You guys also have not addressed how Rudd is a totally unworkable proposition – he has lost the support of the cabinet – read, they won’t work with him. You’re worried about dysfunction, wait and see what happens if he comes in. He’ll start demanding stuff to be done at a certain time, other ministers through their staff won’t deliver – it will be akin to Little Britain’s ‘computer says no’. He’ll go completely mad within 6 months, and then those fantastic polls will start sliding again.

    And if that’s not bad enough, Rudd who hates the Greens, won’t do business with them, so there will be complete legislative grid-lock. For example, Rudd is already talking about a floating price for CO2 emission. Greens have already said no.

    In fact, any future leader for the ALP prior to the next election will face the same problem.

    I know the Canberra press corp say she’s unelectable, however, she’s the PM for the time, in dealing with a difficult parliament. She has a stable personality, works her guts out, works with everyone in govt, negotiates with everyone outside of it, and gets the leg. through.

    She deserves more credit. The line the press run, its all JG’s fault no matter what, is laughable, if it wasn’t so tragic.

  4. Michael Wilbur-Ham (MWH)

    I even stood as a candidate for them.

    As an engineer I don’t see anything delusional about moving to clean energy. Wind, sun, geothermal, hydro, bio-energy etc. All these technologies will develop over time, and though the current technologies cannot do the whole job now, by the time we get what is technologically feasible to do now implemented the improved technologies will be able to carry us forward.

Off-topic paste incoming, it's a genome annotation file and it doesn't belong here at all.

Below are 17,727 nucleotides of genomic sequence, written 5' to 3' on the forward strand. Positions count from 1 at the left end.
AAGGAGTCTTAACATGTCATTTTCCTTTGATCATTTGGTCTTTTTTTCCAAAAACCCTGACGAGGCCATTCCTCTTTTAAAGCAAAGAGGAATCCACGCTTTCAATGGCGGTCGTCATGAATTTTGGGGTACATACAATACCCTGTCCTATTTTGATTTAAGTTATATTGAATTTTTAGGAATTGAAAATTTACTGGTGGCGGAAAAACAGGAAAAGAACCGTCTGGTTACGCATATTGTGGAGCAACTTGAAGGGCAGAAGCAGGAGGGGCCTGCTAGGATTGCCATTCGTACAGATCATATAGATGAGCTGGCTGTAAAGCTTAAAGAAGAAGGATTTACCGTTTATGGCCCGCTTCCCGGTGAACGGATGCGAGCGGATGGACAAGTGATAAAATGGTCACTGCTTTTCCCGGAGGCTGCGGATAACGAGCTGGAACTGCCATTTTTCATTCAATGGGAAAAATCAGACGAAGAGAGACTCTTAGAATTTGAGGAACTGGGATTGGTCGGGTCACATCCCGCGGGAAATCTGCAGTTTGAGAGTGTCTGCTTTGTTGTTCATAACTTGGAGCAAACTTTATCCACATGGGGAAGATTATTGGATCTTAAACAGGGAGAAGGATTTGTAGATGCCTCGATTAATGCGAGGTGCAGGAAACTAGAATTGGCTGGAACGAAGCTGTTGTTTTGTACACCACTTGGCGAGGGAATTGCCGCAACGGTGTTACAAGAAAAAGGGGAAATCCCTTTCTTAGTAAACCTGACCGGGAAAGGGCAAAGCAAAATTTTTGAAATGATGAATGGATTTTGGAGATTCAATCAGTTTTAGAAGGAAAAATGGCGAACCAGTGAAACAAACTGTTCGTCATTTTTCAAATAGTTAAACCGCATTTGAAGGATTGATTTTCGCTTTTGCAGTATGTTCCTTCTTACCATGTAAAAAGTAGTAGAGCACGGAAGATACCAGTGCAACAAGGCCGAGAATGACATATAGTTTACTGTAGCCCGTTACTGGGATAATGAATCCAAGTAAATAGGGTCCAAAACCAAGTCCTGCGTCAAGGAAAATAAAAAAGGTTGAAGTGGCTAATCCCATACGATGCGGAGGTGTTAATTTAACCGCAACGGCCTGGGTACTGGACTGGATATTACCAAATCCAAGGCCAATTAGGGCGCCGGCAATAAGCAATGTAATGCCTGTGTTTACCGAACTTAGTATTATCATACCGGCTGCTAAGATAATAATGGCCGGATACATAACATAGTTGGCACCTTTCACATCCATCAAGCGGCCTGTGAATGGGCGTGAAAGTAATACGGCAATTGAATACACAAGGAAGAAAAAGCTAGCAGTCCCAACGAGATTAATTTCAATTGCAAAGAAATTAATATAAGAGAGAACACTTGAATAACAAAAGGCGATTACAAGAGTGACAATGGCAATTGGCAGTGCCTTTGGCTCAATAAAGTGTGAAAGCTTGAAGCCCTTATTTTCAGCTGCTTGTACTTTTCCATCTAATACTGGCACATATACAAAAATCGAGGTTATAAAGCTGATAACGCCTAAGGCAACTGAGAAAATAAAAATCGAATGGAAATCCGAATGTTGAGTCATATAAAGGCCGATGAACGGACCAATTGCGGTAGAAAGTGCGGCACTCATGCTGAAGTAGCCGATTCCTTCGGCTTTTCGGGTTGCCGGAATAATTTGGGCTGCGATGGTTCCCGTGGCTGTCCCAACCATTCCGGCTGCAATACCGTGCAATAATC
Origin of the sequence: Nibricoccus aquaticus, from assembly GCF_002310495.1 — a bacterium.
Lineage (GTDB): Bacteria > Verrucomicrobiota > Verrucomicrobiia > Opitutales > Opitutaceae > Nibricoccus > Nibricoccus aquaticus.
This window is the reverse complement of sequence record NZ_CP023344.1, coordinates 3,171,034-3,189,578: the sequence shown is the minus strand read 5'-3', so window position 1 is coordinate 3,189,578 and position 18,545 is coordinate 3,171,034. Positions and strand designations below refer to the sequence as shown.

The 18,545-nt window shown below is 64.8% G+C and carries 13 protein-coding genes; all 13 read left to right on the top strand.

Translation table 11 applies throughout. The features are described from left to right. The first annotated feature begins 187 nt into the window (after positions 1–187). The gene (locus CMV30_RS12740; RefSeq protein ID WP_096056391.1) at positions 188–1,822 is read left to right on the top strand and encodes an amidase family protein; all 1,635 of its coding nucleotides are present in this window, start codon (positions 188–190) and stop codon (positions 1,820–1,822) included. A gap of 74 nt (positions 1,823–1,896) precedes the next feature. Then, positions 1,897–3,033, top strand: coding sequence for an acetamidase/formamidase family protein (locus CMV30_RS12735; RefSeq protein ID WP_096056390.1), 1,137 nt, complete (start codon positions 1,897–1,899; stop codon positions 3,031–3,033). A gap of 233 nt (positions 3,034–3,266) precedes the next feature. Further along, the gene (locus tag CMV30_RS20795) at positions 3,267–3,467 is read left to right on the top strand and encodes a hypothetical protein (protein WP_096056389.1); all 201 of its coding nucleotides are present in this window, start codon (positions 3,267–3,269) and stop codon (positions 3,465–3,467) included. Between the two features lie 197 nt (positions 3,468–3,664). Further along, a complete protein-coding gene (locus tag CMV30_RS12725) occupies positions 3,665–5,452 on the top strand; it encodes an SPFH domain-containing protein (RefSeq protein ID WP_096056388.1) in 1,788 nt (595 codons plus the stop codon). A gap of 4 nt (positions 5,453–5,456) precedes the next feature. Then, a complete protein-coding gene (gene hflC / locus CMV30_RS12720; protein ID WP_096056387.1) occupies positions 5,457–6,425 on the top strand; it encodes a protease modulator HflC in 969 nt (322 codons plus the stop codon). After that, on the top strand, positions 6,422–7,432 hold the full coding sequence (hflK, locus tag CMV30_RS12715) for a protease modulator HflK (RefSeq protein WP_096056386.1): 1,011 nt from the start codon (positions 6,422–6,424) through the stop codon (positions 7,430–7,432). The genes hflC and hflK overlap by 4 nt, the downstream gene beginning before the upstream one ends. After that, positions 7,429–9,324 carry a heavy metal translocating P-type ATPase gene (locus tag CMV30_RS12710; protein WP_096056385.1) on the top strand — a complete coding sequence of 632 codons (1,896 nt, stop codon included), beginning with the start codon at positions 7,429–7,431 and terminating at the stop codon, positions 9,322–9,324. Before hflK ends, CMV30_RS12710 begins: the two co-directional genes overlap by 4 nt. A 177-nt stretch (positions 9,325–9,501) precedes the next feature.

Of course energy efficiency and major changes to some things we do now are also needed. And yet we pretty much have not started.

    Again giving an example close to me. The Monash freeway in the SE of Melbourne was recently upgraded from three lanes to four in each direction. In the peak two hours this extra lane was shown to carry about 1,800 cars. Apart from the peak two hours, the extra lane is not needed.

    Besides this freeway is the Glen Waverley train line. Three extra trains during the two hour peak would easily carry the over 2000 people. Yet the Glen Waverley train line is still crowded at peak times.

    The car count was done by a cycling lobby group, and they pointed out for a fraction of the price of the extra lane a purpose built commuting bike path could be built. Maybe this would not carry 1000 cyclist an hour, but it would be incredibly cheaper per person trip to the city than the extra freeway lane.

    Labor and Liberal, both state and federal, are all still locked in to business as usual – cars instead of public transport and cycling, more coal power plants instead of a real push towards energy efficiency and renewable energy.

    The ‘religious’ thinking that I see comes from either the climate change deniers – who ignore the evidences because they believe it is not true, or the Labor supporters who believe that Labor cares and is taking action despite all the evidence to the contrary.

  5. shepherdmarilyn

    I am not a labor fan boy, wouldn’t vote labor or liberal if my life depended on it.

    Seems now Roxon’s only “complaint” about Rudd is that she couldn’t whinge to him, even though they were together day in and day out. What a twit.

    All I demand of anyone is natural justice be applied to everyone. The media and some of the ALP drones have denied Rudd any natural justice while they spew out the most vicious poison based on nothing at all.

    Try and think back to the British doco. of the killing fields of Sri Lanka and then think about this statement in Gillard’s Lowy speech.

    “Last night, the UNHCR published its revised eligibility guidelines on Sri Lanka. The guidelines are just one source of information which has helped to inform the Government about the changing situation in Sri Lanka.